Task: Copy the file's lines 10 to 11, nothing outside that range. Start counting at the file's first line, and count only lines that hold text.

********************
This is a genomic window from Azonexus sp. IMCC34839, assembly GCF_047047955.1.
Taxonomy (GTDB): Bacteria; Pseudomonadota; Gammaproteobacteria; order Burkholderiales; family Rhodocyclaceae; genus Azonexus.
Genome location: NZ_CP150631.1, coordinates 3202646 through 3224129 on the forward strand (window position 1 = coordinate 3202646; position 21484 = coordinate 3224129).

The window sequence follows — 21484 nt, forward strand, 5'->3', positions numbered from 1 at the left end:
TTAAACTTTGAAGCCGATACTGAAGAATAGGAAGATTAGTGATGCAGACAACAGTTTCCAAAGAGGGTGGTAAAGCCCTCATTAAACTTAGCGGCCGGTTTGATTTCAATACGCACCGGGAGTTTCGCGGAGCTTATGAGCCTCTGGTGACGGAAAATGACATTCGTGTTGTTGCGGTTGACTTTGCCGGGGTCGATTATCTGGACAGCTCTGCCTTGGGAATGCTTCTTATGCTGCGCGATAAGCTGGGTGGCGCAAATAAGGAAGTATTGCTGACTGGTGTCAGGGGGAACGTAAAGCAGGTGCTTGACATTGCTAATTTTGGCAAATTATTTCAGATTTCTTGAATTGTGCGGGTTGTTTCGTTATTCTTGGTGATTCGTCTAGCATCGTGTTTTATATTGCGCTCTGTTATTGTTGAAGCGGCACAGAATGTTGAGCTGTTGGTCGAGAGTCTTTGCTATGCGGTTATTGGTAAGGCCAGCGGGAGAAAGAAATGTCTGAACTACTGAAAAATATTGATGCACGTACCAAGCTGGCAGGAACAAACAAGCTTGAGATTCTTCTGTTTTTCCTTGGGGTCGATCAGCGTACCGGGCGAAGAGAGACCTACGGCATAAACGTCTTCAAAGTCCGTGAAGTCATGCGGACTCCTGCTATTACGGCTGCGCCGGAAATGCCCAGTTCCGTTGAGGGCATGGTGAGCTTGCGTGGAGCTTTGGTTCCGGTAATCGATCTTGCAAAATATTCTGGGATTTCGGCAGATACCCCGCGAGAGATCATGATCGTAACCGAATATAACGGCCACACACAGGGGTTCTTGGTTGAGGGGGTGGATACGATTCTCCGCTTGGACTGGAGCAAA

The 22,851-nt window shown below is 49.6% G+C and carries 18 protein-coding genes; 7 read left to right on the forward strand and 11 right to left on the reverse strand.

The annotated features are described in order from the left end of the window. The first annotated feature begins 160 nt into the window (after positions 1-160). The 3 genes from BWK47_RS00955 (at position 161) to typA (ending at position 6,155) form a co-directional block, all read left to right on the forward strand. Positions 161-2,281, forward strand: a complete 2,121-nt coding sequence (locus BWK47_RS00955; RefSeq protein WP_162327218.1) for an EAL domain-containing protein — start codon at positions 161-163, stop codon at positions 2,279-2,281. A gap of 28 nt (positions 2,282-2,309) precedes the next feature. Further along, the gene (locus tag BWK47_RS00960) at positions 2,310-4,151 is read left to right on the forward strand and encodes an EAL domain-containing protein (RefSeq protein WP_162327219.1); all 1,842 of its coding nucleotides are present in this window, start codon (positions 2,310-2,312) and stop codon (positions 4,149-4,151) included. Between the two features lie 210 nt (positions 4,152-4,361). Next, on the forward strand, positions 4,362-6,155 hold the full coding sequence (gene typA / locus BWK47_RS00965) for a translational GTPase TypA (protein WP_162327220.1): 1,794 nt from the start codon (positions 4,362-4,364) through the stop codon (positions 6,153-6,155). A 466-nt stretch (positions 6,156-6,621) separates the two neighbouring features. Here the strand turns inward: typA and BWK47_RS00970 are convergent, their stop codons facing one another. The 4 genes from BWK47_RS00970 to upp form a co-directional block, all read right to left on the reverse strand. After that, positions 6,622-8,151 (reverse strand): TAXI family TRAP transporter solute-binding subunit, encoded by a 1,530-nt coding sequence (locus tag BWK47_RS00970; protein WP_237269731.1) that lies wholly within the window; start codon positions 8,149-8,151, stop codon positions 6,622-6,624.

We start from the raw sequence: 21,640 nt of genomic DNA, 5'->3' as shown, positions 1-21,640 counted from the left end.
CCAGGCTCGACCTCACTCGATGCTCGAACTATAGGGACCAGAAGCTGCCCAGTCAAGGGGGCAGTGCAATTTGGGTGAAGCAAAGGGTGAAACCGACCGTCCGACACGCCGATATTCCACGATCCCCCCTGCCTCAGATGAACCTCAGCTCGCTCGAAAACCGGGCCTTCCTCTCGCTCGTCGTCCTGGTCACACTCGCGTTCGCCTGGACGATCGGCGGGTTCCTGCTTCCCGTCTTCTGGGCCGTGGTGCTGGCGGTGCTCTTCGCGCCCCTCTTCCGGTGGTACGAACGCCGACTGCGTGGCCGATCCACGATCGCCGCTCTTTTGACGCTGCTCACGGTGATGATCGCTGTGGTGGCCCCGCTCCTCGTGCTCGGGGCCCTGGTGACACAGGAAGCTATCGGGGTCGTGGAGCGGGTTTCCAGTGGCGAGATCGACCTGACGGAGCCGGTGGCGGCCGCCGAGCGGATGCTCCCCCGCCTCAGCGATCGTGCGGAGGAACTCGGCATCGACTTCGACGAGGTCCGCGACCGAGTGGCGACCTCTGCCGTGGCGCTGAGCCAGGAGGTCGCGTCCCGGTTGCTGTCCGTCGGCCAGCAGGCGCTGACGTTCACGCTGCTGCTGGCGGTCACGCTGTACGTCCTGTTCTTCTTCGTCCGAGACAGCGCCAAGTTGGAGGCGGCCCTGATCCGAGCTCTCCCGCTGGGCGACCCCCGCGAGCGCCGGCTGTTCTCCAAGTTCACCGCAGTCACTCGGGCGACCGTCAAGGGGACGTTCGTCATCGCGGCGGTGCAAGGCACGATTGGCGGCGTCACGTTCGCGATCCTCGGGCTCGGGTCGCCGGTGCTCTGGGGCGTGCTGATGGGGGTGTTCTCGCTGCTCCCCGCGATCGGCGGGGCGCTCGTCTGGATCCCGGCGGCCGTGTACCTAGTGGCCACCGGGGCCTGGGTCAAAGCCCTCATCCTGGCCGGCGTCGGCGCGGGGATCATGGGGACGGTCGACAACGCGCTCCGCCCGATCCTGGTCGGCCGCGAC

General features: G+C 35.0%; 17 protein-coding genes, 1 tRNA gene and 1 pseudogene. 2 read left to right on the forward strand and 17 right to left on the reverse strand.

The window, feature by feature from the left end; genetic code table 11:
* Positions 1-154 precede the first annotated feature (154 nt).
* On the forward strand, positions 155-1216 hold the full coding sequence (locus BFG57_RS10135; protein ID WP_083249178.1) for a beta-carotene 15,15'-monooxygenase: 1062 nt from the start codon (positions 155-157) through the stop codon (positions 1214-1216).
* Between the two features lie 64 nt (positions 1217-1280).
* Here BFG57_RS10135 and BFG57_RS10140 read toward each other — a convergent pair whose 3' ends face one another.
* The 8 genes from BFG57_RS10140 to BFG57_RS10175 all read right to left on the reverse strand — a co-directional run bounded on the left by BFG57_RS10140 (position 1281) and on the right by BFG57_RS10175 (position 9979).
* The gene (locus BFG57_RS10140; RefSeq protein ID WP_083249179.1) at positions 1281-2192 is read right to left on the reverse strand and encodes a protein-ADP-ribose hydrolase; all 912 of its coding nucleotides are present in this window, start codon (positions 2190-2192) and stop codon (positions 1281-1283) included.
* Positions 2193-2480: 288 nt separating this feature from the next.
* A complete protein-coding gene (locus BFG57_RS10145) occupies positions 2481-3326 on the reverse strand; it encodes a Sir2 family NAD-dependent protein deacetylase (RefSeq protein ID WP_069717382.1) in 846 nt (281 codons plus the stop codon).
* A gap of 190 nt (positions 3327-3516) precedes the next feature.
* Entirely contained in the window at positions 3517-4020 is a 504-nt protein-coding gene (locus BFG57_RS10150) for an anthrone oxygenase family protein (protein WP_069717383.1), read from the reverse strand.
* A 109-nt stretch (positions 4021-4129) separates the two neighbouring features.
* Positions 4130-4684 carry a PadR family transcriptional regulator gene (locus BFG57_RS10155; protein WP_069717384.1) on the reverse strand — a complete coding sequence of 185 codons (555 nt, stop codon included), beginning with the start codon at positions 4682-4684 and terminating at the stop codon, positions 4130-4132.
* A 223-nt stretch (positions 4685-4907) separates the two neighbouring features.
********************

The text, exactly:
General features: G+C 35.0%; 17 protein-coding genes, 1 tRNA gene and 1 pseudogene. 2 read left to right on the forward strand and 17 right to left on the reverse strand.

The window, feature by feature from the left end; genetic code table 11: